02.29.08

Statement On Oil Prices

In April 2004, when American consumers were paying $1.78 per gallon at the pump, I warned that energy experts were “predicting that the price of gas may rise to $2.50 or $3.00 per gallon.”  The administration did nothing.  Last October, when American consumers were paying $2.87 per gallon at the pump, I warned that “oil may be on its way to over $100 a barrel.”  The administration did nothing. 

This week, oil reached a record $102 a barrel, and gas prices averaged $3.13 a gallon.  How much will families in Vermont and across America have to pay to heat their homes in this long winter and drive to work before the President takes action?  At a news conference yesterday, the President was not even aware that some are predicting that gas prices will hit $3.50 or even $4.00 a gallon by the spring. 

Two facts are painfully clear:  Gasoline prices have more than doubled since the President took office, and the President has no plan to protect consumers and our economy. 

I have said this before, and I say it again today:  The principal cause of the relentless increase in oil prices is not a natural supply issue, but market manipulation by the Organization of Petroleum Exporting Countries (OPEC), an international cartel that limits the supply of oil to keep fuel prices high.  In January, the President’s best attempt to increase the supply of oil was to tell Saudi King Abdullah that “paying more for gasoline hurts some American families.”  Indeed it does, and I am pleased the administration acknowledges the effects of rising gas prices on Americans.  But Saudi Arabia is a founding member of OPEC, which has every incentive to limit output and keep prices artificially high.  The futility of going to an OPEC member and pleading for it to raise output is obvious; the President’s request that it increase supply is simply bewildering.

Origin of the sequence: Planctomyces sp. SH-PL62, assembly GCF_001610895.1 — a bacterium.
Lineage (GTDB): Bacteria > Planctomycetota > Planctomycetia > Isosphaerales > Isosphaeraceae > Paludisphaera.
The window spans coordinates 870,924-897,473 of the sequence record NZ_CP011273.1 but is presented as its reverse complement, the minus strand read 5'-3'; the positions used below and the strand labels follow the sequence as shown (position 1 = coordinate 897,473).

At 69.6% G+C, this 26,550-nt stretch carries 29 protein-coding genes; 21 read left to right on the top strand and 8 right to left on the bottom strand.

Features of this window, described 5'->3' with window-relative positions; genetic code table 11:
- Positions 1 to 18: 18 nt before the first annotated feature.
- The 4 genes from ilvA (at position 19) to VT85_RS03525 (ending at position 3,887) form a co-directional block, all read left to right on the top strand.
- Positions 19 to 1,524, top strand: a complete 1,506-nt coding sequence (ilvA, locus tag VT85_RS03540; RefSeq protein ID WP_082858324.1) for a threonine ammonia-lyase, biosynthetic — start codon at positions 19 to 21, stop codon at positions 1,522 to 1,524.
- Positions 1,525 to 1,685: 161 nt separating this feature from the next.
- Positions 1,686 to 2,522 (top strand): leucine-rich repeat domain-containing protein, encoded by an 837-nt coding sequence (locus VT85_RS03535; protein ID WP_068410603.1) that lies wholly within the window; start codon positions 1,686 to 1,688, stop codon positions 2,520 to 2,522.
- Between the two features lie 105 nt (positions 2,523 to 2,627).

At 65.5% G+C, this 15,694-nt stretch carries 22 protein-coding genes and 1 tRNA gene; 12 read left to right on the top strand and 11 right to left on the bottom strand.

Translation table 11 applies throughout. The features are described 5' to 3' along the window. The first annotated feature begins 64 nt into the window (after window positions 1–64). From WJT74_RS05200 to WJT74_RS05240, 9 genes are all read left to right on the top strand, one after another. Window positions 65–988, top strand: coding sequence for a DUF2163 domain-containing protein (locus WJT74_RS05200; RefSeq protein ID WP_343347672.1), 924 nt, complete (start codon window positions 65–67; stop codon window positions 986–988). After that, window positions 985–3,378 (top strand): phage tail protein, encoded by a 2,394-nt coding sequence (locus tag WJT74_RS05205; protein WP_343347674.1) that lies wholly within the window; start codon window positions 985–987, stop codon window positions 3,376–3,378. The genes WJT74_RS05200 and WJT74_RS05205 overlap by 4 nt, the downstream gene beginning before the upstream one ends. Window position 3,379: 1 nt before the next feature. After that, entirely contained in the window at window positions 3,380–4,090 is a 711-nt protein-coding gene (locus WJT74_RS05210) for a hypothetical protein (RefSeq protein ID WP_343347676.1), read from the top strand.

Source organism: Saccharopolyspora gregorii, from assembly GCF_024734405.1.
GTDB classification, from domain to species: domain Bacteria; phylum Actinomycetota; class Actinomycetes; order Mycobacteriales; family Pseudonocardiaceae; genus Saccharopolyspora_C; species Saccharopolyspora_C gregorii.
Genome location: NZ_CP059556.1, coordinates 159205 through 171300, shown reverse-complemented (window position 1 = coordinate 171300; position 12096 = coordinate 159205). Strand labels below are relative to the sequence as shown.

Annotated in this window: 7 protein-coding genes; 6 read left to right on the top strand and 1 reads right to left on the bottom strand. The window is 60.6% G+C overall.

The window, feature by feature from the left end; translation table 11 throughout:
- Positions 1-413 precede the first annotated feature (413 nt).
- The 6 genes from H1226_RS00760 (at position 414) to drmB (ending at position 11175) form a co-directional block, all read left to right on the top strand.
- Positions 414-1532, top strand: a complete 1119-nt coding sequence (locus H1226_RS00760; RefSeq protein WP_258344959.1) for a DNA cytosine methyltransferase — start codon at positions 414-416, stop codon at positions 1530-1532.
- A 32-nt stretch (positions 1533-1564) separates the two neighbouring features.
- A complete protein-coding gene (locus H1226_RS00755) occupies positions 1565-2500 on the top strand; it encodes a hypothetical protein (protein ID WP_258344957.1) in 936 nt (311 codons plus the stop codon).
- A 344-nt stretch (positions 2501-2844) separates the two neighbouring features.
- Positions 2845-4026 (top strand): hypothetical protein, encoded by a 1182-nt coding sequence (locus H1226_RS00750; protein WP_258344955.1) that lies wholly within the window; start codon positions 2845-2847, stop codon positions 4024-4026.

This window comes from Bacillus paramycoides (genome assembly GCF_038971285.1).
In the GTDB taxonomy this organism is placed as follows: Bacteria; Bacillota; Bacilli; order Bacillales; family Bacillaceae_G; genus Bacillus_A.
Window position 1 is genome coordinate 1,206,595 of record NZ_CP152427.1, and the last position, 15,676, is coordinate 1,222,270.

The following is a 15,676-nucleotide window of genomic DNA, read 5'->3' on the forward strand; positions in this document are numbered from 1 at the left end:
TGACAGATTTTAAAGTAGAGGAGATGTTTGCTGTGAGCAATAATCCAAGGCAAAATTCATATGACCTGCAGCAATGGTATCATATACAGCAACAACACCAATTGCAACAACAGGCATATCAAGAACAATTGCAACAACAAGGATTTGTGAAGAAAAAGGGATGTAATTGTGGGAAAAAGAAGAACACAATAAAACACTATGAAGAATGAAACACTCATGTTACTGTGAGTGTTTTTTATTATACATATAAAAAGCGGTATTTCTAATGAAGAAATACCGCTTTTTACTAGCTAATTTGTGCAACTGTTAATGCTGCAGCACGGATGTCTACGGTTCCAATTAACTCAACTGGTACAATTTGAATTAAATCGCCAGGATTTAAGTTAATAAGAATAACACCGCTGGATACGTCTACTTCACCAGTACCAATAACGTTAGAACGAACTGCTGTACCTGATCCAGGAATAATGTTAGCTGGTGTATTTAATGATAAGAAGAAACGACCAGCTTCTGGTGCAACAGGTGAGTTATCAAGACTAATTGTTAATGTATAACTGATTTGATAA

OPEC is scheduled to meet next week to consider output levels.  If such a meeting took place in almost any other context, the participants would likely be arrested for an illegal conspiracy in restraint of trade.  Yet the President stood in front of the King of the largest participant in the oil cartel and asked for relief, instead of demanding an end to this illegal activity. 

If the administration truly acknowledges the impact artificially high oil prices have on our Nation, it should join with me, Senator Kohl, and the 68 other United States Senators and 345 Members of the House of Representatives who have voted for NOPEC legislation, which would hold accountable certain oil producing nations for their collusive behavior that has artificially reduced the supply and inflated the price of fuel. 

Instead of pleading for help, the next time the President of the United States meets with members of a cartel, the President should explain that entities engaging in anticompetitive conduct that harms American consumers can expect investigation and prosecution. 

We cannot claim to be energy independent while we permit foreign governments to manipulate oil prices in an anticompetitive manner.  It is wrong to let members of OPEC off the hook just because their anticompetitive practices come with the seal of approval of national governments.

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David Carle: 202-224-3693